Merchant Ships Used as Fighter Carriers in World War Two

by Commander Fraser M. McKee 2012

Auxiliary Carrier


Early in World War 2 it was of much concern to the Admiralty when ships began to be sunk in significant numbers by aircraft of the German Luftwaffe, not only around the U.K. but especially by KG-40 "Condor" long range patrol and bomber aircraft well out into the Atlantic. While anti–aircraft guns were promptly provided for most ships (largely manned by Defensively Equipped Merchant Ships (DEMS) gunners from the RN, a few Royal Marines, the Army’s Royal Artillery Maritime Regiments and even a few hundred infantry Anti–Aircraft gunners), this proved insufficient defence. The only aircraft carriers in the Fleet were large, few and required for naval fleet operations, not for convoy defence.

Winston Churchill sent a memo to the Minister of Defence on March 6, 1941: " .... We must assume that the battle of the Atlantic has begun ..... 2. Extreme priority will be given to fitting out ships to catapult or otherwise launch fighter aircraft against bombers attacking our shipping. Proposals should be made within a week .... "

It was not an entirely new concept, since cruisers and other large naval ships had carried catapult–launched aircraft, usually the venerable Walrus, for many years for scouting purposes. But launching fighters, while not unique, was novel.

Thus was born two temporary and emergency measures in early 1941. The first was provided by merchant ships fitted with a single fighter aircraft on a catapult, all but one right forward in the bows. While it could be fired off via its rocket-propelled cradle, there was no provision to recover the aircraft. If within reach of land after driving off any enemy aircraft, the pilot could aim for some local field. But if beyond reach, either the plane was ditched in the ocean or the pilot bailed out and hoped to land close to an escort who would pick him up. A small dinghy was provided with his parachute pack.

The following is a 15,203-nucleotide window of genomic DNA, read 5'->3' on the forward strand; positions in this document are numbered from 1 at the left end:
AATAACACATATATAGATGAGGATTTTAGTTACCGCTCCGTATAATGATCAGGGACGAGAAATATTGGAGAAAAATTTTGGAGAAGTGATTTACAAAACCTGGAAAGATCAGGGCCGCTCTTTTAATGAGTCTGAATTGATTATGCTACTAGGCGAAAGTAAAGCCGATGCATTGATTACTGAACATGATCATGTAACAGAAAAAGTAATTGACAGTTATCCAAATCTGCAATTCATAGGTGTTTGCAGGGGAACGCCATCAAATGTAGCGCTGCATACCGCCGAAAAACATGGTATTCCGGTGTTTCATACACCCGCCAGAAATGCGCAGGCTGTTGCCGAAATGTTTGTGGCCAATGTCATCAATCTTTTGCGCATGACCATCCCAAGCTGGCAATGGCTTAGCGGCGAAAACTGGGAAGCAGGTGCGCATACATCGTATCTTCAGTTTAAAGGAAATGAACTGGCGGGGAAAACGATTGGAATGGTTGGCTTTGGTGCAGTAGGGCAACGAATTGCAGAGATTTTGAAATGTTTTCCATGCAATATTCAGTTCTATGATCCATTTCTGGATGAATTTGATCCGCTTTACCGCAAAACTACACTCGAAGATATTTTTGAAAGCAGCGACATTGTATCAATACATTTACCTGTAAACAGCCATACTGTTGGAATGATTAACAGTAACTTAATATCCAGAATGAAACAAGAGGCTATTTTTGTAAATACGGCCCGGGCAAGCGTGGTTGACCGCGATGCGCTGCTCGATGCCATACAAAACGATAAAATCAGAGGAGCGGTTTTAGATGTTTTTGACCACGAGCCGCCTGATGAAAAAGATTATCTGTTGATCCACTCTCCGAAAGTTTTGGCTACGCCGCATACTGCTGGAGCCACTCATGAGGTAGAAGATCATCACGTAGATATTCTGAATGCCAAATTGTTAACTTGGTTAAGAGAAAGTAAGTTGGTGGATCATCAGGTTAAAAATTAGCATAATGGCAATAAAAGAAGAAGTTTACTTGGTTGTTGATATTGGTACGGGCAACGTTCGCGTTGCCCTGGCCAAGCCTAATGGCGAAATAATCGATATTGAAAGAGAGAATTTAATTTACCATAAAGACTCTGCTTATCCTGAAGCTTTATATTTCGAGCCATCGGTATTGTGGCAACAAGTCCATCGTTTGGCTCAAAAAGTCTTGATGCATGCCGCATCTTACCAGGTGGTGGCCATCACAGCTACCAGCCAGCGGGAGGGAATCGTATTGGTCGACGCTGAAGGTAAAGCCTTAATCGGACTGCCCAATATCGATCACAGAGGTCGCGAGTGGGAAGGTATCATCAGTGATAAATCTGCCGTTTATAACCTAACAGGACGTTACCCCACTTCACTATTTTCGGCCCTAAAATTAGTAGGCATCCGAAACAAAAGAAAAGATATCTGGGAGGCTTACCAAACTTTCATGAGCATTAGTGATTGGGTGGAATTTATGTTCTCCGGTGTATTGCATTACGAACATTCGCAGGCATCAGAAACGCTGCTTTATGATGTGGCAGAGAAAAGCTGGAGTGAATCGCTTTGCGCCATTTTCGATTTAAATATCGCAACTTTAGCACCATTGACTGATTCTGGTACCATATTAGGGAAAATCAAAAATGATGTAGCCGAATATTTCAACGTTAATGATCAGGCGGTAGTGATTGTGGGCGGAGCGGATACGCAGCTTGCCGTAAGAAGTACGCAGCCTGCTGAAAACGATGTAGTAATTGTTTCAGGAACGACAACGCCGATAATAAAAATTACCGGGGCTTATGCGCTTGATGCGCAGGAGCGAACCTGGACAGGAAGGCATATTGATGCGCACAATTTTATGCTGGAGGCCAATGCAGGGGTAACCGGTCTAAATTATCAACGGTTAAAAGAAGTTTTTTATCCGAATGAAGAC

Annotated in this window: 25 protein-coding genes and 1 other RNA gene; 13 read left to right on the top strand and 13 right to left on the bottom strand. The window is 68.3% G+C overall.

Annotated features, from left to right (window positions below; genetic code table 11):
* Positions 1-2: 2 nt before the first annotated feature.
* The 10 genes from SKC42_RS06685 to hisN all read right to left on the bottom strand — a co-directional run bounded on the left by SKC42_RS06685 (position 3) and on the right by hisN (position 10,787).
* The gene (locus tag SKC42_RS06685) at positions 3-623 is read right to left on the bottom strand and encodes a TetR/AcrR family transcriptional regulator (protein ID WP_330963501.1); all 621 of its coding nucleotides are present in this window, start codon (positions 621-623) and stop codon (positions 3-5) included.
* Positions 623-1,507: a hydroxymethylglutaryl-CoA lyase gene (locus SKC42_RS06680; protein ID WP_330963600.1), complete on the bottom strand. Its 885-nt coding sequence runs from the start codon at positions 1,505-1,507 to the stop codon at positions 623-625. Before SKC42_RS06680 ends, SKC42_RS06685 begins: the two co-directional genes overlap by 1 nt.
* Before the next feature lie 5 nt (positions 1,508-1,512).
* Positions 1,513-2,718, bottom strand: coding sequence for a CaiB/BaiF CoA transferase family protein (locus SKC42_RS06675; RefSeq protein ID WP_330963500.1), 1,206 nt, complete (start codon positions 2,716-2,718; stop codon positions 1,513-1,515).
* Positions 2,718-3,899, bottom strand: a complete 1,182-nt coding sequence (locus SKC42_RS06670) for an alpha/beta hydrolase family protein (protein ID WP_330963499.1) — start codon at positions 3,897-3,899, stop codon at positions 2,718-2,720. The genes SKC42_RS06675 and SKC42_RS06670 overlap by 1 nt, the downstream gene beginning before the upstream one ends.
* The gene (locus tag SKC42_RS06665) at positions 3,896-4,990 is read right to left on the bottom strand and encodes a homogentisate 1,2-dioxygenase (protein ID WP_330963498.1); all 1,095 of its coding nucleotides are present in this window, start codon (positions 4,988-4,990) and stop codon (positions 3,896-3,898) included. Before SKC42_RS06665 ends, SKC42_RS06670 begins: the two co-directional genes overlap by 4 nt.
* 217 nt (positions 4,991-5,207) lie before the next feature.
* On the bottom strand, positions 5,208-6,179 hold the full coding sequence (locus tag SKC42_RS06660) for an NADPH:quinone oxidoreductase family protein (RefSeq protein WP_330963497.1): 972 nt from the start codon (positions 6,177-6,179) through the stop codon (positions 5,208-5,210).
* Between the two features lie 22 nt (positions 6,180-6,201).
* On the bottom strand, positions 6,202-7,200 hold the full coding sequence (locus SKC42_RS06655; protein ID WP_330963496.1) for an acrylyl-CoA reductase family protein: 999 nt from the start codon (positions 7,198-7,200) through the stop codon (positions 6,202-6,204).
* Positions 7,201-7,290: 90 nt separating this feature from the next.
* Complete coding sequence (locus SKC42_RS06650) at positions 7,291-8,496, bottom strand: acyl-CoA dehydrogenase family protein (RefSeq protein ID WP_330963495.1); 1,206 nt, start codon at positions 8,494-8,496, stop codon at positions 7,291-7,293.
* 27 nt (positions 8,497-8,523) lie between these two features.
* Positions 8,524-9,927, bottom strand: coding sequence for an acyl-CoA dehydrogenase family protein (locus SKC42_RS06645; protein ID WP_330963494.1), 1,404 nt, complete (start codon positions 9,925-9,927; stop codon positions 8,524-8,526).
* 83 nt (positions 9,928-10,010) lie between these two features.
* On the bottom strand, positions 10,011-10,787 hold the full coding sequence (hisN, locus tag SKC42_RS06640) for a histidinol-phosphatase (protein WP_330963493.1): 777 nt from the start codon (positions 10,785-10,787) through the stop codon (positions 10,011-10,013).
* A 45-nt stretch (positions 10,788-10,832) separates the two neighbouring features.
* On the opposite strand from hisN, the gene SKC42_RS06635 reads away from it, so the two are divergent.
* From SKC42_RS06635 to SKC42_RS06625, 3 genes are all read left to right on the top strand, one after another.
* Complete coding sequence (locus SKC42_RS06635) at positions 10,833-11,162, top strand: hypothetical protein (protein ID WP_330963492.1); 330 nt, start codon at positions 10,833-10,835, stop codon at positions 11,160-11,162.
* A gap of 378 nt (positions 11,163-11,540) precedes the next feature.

Of the first five trial ships one, HMS PEGASUS, was already in hand as an aircraft transporter, the other four were taken into the Navy also as HMS. These five were referred to as Fighter Catapult Ships (FCSs) and the four merchantmen carried no cargoes. They had naval ships and air crews and Lieutenant or Sub Lieutenant pilots, at first flying Fulmar two–seater fighters. But these proved too slow to catch the ex–airliner Condors and were replaced by Hurricanes Marks 1 and 1A, referred to as "Hurricats" or "Catafighters". These Hurricanes, with a large engine air scoop under the mid–body, did not ditch well, so most that had to be abandoned were left to crash into the ocean while the pilot parachuted down.

Although two of these FCS were sunk and successes modest, the concept seemed worth pursuing, failing other options and against RAF objections. That model of Hurricane was being superseded by later models and by the Spitfire in front line service, the protection was vital. So aircraft were available and a Merchant Ship Fighter Unit (MSFU) was established at Speke, near Liverpool.

Thus the second measure: thirty–five Catapult Aircraft Merchantmen (CAMs) – were taken in hand and the catapults installed. This time the ships remained as merchant ships, carried cargoes, and the Master was the final arbiter as to when a plane should be launched to drive off any shadower. The first ship in the group, MICHAEL E, was still manned by a Naval Fleet Air Arm air crew. All subsequent ships flying parties were RAF. All but two of the 35 were new construction, and 27 owned by the Ministry of War Transport as "EMPIRE" ships, the oldest being David MacBrayne19s 1922 ex–LOCHGOIL which became EMPIRE ROWAN.